Carolin posted on Thursday, January 03, 2013 - 3:25 am
I'm running a GMM wit covariates. I know that in TECH4 I can find the means of the growth factors - but how can I know if they are significant?
A second question: how can I interpret the influence of covariates on s and q? For example, depressive symptoms have a significant negative effect on the (negative) linear slope, but a positive significant effect on the quadratic term in youth with externalizing symptoms?
To see if the growth factor means are significant you can run an unconditional model (no covariates).
Perhaps your linear slope s is negative and the quadratic q positive so that the development first goes down and then up. The negative slope on a covariate for s means that as the covariate value increases s gets larger negative values. The positive slope on a covariate for q says that as the cov value increases q increases. So all in all a deeper dip and a stronger upswing as the covariate value increases.
Carolin posted on Friday, January 04, 2013 - 7:43 am
Thanks a lot for your quick response and the very helpful interpretation!!!
Two related questions concerning the unconditional model: due to missings in my covariates I have a smaller sample size in the conditional model (in comparison with the unconditional model). Is this a problem when I refer to the significance of means in the unconditional model? Furthermore, the sizes of classes change a little bit when I add the covariates. Is that a problem?
I would not worry about those minor issues. But if this bothers you, you may want to think about a new 3-step mixture approach described in Web Note 15 - see our home page.
Carolin posted on Thursday, January 10, 2013 - 4:40 am
Thank you very much, you are very helpful.
I have another question concerning the log-likelihood difference testing. First, I analyzed different models (GMM) for girls and boys separately. Now I want to compare classes with multiple group analysis (two times log-likelihood difference). For example, I am interested if the intercept of class 1 in girls is equal to that of class 1 in boys. My question: Is the H0 model the more restrictive one (constrain two intercepts to be equal) and the H1 model the less rectrictive (no equalities)? Or differently asked: which value do I have to subtract from which one?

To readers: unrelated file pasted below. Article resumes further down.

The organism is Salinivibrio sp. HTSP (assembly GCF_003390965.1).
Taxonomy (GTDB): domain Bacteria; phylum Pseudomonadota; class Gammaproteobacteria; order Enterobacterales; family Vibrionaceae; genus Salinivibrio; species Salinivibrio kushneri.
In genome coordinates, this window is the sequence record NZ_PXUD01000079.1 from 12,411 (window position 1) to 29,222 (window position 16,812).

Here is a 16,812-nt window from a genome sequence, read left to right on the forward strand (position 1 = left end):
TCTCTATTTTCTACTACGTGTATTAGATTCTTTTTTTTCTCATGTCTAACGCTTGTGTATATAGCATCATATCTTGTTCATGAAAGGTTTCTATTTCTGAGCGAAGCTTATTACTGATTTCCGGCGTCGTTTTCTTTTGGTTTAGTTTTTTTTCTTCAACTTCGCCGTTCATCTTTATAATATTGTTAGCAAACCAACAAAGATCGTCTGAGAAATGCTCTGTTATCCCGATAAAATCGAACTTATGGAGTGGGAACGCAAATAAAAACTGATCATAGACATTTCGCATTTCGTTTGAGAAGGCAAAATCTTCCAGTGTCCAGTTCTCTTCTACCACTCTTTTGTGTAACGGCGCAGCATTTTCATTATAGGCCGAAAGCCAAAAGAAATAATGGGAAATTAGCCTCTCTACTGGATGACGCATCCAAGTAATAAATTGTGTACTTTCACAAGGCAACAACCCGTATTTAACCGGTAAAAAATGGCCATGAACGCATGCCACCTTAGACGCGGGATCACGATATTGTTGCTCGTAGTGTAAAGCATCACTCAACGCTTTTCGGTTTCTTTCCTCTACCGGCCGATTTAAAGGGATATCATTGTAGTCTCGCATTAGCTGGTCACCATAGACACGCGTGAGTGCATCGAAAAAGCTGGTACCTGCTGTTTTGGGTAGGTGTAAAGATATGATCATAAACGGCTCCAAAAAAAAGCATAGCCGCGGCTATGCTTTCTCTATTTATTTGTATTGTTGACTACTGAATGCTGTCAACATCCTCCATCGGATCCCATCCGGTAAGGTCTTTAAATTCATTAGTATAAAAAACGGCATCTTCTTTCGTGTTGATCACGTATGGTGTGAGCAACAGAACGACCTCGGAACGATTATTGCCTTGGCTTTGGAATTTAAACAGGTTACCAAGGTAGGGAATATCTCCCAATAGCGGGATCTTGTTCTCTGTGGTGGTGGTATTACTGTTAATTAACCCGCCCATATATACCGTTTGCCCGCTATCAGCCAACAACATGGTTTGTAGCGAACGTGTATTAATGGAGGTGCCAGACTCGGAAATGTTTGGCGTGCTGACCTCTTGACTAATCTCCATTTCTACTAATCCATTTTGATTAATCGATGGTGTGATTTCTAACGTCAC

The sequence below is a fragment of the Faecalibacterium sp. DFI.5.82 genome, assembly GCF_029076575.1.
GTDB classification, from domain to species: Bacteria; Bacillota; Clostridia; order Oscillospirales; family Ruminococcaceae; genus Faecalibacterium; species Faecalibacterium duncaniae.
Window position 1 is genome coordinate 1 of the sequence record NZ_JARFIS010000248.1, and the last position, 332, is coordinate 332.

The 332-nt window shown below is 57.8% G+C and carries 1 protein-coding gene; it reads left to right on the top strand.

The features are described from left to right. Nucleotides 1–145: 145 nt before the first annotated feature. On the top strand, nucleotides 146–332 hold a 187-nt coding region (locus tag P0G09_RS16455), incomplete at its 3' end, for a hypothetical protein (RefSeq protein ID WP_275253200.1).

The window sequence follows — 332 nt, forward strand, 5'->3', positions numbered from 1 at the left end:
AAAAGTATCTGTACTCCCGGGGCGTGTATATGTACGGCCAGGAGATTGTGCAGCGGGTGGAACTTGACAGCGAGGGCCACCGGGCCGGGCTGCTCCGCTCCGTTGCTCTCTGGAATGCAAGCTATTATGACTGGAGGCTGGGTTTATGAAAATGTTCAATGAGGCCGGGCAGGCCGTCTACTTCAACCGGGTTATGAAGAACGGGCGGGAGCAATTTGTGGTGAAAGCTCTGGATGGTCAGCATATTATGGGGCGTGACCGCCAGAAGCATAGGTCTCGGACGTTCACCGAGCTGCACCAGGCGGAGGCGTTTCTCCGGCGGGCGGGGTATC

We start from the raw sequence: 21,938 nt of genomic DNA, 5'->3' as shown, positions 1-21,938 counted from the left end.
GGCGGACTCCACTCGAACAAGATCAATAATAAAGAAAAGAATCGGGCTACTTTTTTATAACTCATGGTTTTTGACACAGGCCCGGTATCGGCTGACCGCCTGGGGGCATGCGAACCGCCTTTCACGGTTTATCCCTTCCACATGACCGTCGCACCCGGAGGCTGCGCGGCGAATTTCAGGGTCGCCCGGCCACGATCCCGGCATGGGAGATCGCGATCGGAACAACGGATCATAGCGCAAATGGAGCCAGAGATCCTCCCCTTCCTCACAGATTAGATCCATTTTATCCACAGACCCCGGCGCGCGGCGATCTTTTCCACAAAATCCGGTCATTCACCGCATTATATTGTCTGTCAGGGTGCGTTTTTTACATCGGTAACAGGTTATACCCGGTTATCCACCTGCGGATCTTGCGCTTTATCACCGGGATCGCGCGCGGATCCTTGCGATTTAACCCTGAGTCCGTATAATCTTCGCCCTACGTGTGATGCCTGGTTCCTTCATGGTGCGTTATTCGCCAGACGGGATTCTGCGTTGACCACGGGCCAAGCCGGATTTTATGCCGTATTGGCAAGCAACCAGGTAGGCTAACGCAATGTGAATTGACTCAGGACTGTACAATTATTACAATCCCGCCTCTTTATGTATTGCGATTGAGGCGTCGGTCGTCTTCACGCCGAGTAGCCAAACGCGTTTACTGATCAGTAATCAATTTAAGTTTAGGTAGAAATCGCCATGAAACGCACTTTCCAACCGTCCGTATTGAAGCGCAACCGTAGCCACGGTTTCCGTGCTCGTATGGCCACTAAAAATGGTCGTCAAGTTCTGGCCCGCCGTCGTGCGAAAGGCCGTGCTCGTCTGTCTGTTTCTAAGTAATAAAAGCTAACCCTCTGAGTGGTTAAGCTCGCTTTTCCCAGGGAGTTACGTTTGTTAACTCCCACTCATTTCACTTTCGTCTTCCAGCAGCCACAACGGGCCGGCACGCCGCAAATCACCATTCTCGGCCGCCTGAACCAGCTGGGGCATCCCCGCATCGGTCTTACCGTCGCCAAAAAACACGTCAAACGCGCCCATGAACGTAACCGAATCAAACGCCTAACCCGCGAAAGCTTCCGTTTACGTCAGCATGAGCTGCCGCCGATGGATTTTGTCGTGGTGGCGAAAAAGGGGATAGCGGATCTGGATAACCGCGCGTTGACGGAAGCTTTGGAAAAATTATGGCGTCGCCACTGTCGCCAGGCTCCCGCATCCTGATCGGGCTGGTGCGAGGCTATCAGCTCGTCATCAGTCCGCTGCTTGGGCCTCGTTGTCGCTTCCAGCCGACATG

I believe this is the default. You can tell by checking your results or TECH1. You free them by mentioning the in the class-specific part of the MODEL command:
i ON x;
i ON x;
Carolin posted on Thursday, January 24, 2013 - 5:56 am
Thank you very much!!!
Can I also free the multinomial logistic regression of latent class variable (c) on covariate x for group 1 (girls) and group 2 (boys) in multiple group analysis? At the moment, I can find only one OR for each class in comparison to the reference class in the results , but I expected to have different values for girls and boys... How can I handle this (syntax)?
I would like to compare the odds ratios via chi-square difference testing... or isn't that possible (sorry for that silly question)
For b), see the UG chapt3er 14, Section Calculating Probabilities From Logistic...
It shows log odds and to get odds you just exponentiate, odds = exp(logodds).
Carolin posted on Wednesday, April 17, 2013 - 6:43 am
I had to focus on some other things in the meantime but now I am back on this. Unfortunately, I still do not understand how to test if two odds ratios are equal in two known classes (even after I read the recommended section in chapter 14...). Can you tell me the syntax I need?
I would be very happy about your help... Thanks a lot